Court rules for gay marriage in New Jersey; Governor files appeal
Glenn Townes | 10/10/2013, 4:48 p.m.
The Garden State must allow same-sex marriages, a state judge ruled last week in Mercer County. The state ruling upholds a Supreme Court ruling in June that allows same-sex marriages nationally and effectively dismisses Gov. Chris Christie’s unwavering stance of rejecting gay marriages despite the state’s current legislation that recognizes civil unions.
On Friday, Trenton Superior Court Judge Mary Jacobson wrote that the “ineligibility of same-sex couples for federal benefits is currently harming same sex-couples in New Jersey in a wide range of contexts.” She added that, in part, “Same-sex couples must be allowed to marry in order to obtain equal protection under the law in New Jersey.”
Jacobson noted that disallowing same-sex couples from marrying clearly violates the Supreme Court ruling earlier this year that clearly extends all of the conventional privileges of heterosexual marriages to same-sex couples.
In a usual show of force, toughness and steadfastness, the Christie administration quickly filed an appeal to the ruling, and the corpulent governor issued a statement that espoused his long-held objection to same-sex marriages. “As long as I am governor, I will not sign a bill that legalizes same-sex marriages in the state of New Jersey. I’ve always believed that marriage should be between a man and a woman,” Christie said.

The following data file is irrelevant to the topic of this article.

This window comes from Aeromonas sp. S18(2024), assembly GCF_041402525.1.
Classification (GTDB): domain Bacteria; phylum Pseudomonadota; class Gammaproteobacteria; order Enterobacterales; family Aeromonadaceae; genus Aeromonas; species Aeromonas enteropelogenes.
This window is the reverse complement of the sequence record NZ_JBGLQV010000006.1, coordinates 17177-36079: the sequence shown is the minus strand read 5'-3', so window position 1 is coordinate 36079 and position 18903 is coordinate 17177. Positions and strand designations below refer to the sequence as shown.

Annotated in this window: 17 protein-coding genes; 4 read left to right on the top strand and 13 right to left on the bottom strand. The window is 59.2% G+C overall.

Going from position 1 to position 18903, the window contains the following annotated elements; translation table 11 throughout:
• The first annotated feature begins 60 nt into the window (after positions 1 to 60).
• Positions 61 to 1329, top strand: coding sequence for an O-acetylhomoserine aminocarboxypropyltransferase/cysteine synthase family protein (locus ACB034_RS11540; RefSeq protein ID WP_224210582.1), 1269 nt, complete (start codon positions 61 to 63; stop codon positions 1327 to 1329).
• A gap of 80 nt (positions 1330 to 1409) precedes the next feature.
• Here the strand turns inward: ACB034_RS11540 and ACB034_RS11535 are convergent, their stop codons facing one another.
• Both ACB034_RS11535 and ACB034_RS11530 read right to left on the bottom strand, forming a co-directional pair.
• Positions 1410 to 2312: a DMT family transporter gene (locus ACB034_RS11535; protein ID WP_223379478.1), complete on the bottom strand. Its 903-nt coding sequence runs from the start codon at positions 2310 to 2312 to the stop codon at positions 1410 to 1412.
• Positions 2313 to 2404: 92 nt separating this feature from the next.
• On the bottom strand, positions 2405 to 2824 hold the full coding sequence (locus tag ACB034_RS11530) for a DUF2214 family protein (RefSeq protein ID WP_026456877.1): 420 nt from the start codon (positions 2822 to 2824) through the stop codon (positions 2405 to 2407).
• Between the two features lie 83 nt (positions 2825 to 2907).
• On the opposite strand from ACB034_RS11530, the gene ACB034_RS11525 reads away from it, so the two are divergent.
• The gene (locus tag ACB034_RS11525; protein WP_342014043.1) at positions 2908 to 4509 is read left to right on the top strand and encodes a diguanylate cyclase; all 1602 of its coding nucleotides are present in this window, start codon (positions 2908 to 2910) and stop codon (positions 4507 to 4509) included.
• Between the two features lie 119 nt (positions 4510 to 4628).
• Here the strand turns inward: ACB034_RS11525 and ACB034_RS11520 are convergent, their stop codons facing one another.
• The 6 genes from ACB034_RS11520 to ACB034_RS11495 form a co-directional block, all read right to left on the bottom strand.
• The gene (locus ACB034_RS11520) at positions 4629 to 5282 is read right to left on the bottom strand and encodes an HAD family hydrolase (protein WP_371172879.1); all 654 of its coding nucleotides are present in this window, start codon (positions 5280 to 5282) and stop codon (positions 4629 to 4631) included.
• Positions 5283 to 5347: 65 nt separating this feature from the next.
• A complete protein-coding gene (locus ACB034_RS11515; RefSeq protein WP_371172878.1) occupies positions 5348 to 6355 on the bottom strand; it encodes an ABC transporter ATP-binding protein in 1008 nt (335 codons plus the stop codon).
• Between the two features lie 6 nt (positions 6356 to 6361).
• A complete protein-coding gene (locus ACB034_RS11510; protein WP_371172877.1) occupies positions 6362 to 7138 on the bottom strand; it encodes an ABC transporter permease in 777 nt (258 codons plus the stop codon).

Currently, the state allows for civil unions, which allows for certain legal rights to be granted to same-sex couples that parallel those given to heterosexual married couples, without specifically using the word “marriage” to describe the union.
A recent statewide poll showed that a majority of New Jerseyans support same-sex marriages. However, the governor does have some support from other residents regarding his stance on gay marriage. One blogger posted, “For once, something the governor and I agree on, but this doesn’t mean that I like him any better.”
Some observers said the decision to appeal the court’s ruling may, at least temporarily, delay the date same-sex couples may begin to marry across the state—which the court mandated as Oct. 21. However, it appears unlikely that a dismissal of the recent court ruling will occur. Hundreds of gay couples across New Jersey lauded the decision and have made plans to wed. “I think it’s a great time for our community and our state,” said Chet K., a gay man from Hopewell, N.J. “My partner and I have been together for more than 30 years, and our commitment to each other is finally being recognized in our own state.”